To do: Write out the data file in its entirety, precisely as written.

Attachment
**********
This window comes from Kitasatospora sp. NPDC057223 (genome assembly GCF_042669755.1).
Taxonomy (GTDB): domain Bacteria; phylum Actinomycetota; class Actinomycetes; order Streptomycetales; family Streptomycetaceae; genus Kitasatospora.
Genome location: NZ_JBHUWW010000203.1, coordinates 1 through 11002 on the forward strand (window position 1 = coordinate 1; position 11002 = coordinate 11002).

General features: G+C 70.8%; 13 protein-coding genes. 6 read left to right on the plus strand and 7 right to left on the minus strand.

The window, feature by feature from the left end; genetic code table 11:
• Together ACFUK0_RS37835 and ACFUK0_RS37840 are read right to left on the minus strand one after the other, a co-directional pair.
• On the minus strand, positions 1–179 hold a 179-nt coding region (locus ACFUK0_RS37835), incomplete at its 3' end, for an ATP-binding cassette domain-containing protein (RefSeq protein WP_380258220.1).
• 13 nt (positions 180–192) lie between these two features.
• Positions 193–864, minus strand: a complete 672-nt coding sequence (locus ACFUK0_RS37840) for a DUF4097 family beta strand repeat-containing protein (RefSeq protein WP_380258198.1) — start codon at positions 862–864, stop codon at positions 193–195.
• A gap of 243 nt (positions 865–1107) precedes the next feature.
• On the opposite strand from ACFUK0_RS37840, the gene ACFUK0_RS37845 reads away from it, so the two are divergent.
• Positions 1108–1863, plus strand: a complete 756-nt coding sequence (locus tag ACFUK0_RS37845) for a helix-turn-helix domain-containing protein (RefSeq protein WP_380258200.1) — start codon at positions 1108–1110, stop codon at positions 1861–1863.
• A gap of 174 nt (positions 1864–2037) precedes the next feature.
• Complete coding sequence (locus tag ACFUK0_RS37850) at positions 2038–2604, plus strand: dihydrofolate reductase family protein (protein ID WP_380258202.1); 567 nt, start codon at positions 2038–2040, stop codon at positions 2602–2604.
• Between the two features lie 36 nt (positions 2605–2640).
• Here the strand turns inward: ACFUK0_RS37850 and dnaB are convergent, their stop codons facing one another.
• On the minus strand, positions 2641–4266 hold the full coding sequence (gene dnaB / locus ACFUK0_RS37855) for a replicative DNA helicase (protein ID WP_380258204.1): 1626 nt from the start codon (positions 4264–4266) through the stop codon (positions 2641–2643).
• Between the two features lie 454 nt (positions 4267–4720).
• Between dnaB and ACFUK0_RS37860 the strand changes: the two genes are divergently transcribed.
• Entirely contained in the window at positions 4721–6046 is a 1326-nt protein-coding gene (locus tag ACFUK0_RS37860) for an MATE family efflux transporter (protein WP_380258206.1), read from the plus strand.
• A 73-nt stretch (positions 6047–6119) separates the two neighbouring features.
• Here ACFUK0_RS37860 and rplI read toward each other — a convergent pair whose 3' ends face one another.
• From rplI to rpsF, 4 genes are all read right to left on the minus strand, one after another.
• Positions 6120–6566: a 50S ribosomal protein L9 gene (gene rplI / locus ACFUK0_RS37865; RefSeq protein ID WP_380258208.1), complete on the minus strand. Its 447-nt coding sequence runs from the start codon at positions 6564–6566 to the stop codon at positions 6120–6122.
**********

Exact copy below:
This window comes from Kitasatospora sp. NPDC057223 (genome assembly GCF_042669755.1).
Taxonomy (GTDB): domain Bacteria; phylum Actinomycetota; class Actinomycetes; order Streptomycetales; family Streptomycetaceae; genus Kitasatospora.
Genome location: NZ_JBHUWW010000203.1, coordinates 1 through 11002 on the forward strand (window position 1 = coordinate 1; position 11002 = coordinate 11002).

General features: G+C 70.8%; 13 protein-coding genes. 6 read left to right on the plus strand and 7 right to left on the minus strand.

The window, feature by feature from the left end; genetic code table 11:
• Together ACFUK0_RS37835 and ACFUK0_RS37840 are read right to left on the minus strand one after the other, a co-directional pair.
• On the minus strand, positions 1–179 hold a 179-nt coding region (locus ACFUK0_RS37835), incomplete at its 3' end, for an ATP-binding cassette domain-containing protein (RefSeq protein WP_380258220.1).
• 13 nt (positions 180–192) lie between these two features.
• Positions 193–864, minus strand: a complete 672-nt coding sequence (locus ACFUK0_RS37840) for a DUF4097 family beta strand repeat-containing protein (RefSeq protein WP_380258198.1) — start codon at positions 862–864, stop codon at positions 193–195.
• A gap of 243 nt (positions 865–1107) precedes the next feature.
• On the opposite strand from ACFUK0_RS37840, the gene ACFUK0_RS37845 reads away from it, so the two are divergent.
• Positions 1108–1863, plus strand: a complete 756-nt coding sequence (locus tag ACFUK0_RS37845) for a helix-turn-helix domain-containing protein (RefSeq protein WP_380258200.1) — start codon at positions 1108–1110, stop codon at positions 1861–1863.
• A gap of 174 nt (positions 1864–2037) precedes the next feature.
• Complete coding sequence (locus tag ACFUK0_RS37850) at positions 2038–2604, plus strand: dihydrofolate reductase family protein (protein ID WP_380258202.1); 567 nt, start codon at positions 2038–2040, stop codon at positions 2602–2604.
• Between the two features lie 36 nt (positions 2605–2640).
• Here the strand turns inward: ACFUK0_RS37850 and dnaB are convergent, their stop codons facing one another.
• On the minus strand, positions 2641–4266 hold the full coding sequence (gene dnaB / locus ACFUK0_RS37855) for a replicative DNA helicase (protein ID WP_380258204.1): 1626 nt from the start codon (positions 4264–4266) through the stop codon (positions 2641–2643).
• Between the two features lie 454 nt (positions 4267–4720).
• Between dnaB and ACFUK0_RS37860 the strand changes: the two genes are divergently transcribed.
• Entirely contained in the window at positions 4721–6046 is a 1326-nt protein-coding gene (locus tag ACFUK0_RS37860) for an MATE family efflux transporter (protein WP_380258206.1), read from the plus strand.
• A 73-nt stretch (positions 6047–6119) separates the two neighbouring features.
• Here ACFUK0_RS37860 and rplI read toward each other — a convergent pair whose 3' ends face one another.
• From rplI to rpsF, 4 genes are all read right to left on the minus strand, one after another.
• Positions 6120–6566: a 50S ribosomal protein L9 gene (gene rplI / locus ACFUK0_RS37865; RefSeq protein ID WP_380258208.1), complete on the minus strand. Its 447-nt coding sequence runs from the start codon at positions 6564–6566 to the stop codon at positions 6120–6122.